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In Scientific reports ; h5-index 158.0

The coronavirus disease 2019 (COVID-19) pandemic has impacted healthcare systems across the world. Chest radiography (CXR) can be used as a complementary method for diagnosing/following COVID-19 patients. However, experience level and workload of technicians and radiologists may affect the decision process. Recent studies suggest that deep learning can be used to assess CXRs, providing an important second opinion for radiologists and technicians in the decision process, and super-human performance in detection of COVID-19 has been reported in multiple studies. In this study, the clinical applicability of deep learning systems for COVID-19 screening was assessed by testing the performance of deep learning systems for the detection of COVID-19. Specifically, four datasets were used: (1) a collection of multiple public datasets (284.793 CXRs); (2) BIMCV dataset (16.631 CXRs); (3) COVIDGR (852 CXRs) and 4) a private dataset (6.361 CXRs). All datasets were collected retrospectively and consist of only frontal CXR views. A ResNet-18 was trained on each of the datasets for the detection of COVID-19. It is shown that a high dataset bias was present, leading to high performance in intradataset train-test scenarios (area under the curve 0.55-0.84 on the collection of public datasets). Significantly lower performances were obtained in interdataset train-test scenarios however (area under the curve > 0.98). A subset of the data was then assessed by radiologists for comparison to the automatic systems. Finetuning with radiologist annotations significantly increased performance across datasets (area under the curve 0.61-0.88) and improved the attention on clinical findings in positive COVID-19 CXRs. Nevertheless, tests on CXRs from different hospital services indicate that the screening performance of CXR and automatic systems is limited (area under the curve < 0.6 on emergency service CXRs). However, COVID-19 manifestations can be accurately detected when present, motivating the use of these tools for evaluating disease progression on mild to severe COVID-19 patients.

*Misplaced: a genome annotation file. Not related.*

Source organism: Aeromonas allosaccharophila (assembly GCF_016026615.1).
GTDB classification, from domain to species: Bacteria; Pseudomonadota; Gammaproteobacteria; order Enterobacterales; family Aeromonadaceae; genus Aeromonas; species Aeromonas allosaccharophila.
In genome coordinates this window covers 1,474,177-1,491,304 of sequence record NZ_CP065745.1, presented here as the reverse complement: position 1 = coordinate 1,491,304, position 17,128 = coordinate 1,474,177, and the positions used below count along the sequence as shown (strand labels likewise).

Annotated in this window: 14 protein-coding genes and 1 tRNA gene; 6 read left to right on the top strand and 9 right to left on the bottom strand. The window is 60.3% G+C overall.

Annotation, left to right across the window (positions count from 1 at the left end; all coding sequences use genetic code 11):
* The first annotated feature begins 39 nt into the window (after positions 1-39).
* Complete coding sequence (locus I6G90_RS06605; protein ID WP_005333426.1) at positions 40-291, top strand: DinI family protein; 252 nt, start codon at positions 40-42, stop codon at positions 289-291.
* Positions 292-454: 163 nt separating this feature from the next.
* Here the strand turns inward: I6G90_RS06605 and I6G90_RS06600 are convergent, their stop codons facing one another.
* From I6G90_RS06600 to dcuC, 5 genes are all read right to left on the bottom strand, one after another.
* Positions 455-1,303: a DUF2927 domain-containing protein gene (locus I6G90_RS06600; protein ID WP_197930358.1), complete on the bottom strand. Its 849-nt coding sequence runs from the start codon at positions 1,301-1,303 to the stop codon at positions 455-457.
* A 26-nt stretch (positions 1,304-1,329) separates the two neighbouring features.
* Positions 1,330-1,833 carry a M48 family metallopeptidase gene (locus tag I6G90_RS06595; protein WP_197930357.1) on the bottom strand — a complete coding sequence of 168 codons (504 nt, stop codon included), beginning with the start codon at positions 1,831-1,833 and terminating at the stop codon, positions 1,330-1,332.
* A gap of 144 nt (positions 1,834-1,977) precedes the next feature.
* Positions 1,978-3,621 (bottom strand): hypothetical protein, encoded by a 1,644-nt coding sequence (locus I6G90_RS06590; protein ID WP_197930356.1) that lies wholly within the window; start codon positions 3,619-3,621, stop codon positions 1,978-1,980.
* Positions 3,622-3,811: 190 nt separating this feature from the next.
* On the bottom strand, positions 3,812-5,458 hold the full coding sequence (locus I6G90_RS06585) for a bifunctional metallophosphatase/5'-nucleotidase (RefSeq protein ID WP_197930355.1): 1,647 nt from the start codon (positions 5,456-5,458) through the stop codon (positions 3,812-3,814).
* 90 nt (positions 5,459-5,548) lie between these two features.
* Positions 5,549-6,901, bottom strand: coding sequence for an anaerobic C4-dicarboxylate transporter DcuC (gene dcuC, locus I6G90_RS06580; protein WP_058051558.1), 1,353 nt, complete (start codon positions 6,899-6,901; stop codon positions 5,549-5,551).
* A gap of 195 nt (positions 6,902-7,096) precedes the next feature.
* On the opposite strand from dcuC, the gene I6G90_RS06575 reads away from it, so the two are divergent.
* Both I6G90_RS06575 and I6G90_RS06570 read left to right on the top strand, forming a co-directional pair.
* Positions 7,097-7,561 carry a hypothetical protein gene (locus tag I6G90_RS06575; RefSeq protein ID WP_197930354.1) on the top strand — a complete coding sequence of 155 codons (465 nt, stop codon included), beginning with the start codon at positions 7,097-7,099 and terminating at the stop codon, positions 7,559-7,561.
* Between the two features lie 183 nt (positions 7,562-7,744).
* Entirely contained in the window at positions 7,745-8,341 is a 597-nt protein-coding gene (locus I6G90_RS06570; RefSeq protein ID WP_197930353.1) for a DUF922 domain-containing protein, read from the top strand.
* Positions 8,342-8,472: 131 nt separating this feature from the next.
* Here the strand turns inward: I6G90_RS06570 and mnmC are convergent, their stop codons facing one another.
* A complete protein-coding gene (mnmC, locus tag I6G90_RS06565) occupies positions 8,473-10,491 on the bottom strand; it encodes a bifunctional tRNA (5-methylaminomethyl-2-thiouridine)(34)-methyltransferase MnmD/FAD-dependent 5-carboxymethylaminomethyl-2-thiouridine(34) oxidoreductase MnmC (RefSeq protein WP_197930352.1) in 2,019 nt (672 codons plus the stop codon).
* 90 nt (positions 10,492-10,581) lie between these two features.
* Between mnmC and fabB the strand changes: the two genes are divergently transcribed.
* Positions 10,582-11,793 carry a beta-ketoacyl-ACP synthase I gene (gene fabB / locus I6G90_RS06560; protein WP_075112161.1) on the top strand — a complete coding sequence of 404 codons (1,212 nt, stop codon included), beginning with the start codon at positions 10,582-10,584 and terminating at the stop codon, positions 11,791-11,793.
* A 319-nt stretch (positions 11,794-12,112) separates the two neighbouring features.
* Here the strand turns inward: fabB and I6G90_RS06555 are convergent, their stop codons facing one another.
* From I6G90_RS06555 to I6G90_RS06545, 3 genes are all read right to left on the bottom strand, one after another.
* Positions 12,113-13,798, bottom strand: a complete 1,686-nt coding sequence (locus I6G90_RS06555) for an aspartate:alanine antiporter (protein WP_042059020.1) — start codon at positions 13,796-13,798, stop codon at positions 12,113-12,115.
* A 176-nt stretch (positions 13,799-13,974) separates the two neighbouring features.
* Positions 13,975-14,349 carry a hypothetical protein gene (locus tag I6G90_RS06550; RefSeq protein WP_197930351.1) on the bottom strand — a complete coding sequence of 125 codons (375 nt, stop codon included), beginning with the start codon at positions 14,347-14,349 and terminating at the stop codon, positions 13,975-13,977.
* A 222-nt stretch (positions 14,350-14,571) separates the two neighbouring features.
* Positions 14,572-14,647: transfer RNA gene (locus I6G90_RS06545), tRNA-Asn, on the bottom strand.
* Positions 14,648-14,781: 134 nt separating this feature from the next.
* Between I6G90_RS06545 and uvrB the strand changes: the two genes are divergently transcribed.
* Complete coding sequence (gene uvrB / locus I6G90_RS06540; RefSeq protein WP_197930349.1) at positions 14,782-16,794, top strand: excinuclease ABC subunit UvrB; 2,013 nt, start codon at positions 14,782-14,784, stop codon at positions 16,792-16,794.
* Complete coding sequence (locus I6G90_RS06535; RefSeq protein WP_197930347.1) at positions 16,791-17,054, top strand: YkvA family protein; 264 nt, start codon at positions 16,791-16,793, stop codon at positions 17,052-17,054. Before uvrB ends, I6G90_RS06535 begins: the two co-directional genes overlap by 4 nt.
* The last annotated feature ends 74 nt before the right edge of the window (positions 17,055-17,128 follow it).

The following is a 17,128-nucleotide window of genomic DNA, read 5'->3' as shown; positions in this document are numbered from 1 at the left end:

Pedrosa João, Aresta Guilherme, Ferreira Carlos, Carvalho Catarina, Silva Joana, Sousa Pedro, Ribeiro Lucas, Mendonça Ana Maria, Campilho Aurélio